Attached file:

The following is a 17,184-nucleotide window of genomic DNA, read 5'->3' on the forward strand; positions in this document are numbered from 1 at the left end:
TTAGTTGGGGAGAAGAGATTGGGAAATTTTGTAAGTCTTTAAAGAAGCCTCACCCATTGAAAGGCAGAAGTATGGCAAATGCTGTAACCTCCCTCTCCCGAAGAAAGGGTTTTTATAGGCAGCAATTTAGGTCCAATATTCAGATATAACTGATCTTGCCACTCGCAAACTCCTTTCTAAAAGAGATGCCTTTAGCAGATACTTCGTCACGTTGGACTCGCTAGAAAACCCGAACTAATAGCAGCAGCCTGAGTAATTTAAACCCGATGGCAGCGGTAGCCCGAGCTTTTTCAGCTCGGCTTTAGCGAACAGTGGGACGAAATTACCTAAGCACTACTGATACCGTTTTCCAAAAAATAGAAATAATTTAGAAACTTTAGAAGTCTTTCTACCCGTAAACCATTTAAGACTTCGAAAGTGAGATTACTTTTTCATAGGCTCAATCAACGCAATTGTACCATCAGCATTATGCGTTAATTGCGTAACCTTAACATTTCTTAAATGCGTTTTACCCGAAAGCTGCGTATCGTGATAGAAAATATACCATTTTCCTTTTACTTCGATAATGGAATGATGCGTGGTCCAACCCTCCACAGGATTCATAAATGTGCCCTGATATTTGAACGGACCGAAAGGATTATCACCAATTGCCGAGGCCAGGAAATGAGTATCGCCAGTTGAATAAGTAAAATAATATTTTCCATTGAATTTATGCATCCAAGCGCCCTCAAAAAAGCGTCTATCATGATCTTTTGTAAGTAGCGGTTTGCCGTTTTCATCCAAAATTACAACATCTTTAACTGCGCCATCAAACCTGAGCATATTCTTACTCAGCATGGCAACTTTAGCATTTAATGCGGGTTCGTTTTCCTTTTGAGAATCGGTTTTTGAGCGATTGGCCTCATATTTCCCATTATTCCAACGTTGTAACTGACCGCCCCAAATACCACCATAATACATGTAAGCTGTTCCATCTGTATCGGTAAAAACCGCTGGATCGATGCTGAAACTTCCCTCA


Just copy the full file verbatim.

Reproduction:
The following is a 17,184-nucleotide window of genomic DNA, read 5'->3' on the forward strand; positions in this document are numbered from 1 at the left end:
TTAGTTGGGGAGAAGAGATTGGGAAATTTTGTAAGTCTTTAAAGAAGCCTCACCCATTGAAAGGCAGAAGTATGGCAAATGCTGTAACCTCCCTCTCCCGAAGAAAGGGTTTTTATAGGCAGCAATTTAGGTCCAATATTCAGATATAACTGATCTTGCCACTCGCAAACTCCTTTCTAAAAGAGATGCCTTTAGCAGATACTTCGTCACGTTGGACTCGCTAGAAAACCCGAACTAATAGCAGCAGCCTGAGTAATTTAAACCCGATGGCAGCGGTAGCCCGAGCTTTTTCAGCTCGGCTTTAGCGAACAGTGGGACGAAATTACCTAAGCACTACTGATACCGTTTTCCAAAAAATAGAAATAATTTAGAAACTTTAGAAGTCTTTCTACCCGTAAACCATTTAAGACTTCGAAAGTGAGATTACTTTTTCATAGGCTCAATCAACGCAATTGTACCATCAGCATTATGCGTTAATTGCGTAACCTTAACATTTCTTAAATGCGTTTTACCCGAAAGCTGCGTATCGTGATAGAAAATATACCATTTTCCTTTTACTTCGATAATGGAATGATGCGTGGTCCAACCCTCCACAGGATTCATAAATGTGCCCTGATATTTGAACGGACCGAAAGGATTATCACCAATTGCCGAGGCCAGGAAATGAGTATCGCCAGTTGAATAAGTAAAATAATATTTTCCATTGAATTTATGCATCCAAGCGCCCTCAAAAAAGCGTCTATCATGATCTTTTGTAAGTAGCGGTTTGCCGTTTTCATCCAAAATTACAACATCTTTAACTGCGCCATCAAACCTGAGCATATTCTTACTCAGCATGGCAACTTTAGCATTTAATGCGGGTTCGTTTTCCTTTTGAGAATCGGTTTTTGAGCGATTGGCCTCATATTTCCCATTATTCCAACGTTGTAACTGACCGCCCCAAATACCACCATAATACATGTAAGCTGTTCCATCTGTATCGGTAAAAACCGCTGGATCGATGCTGAAACTTCCCTCA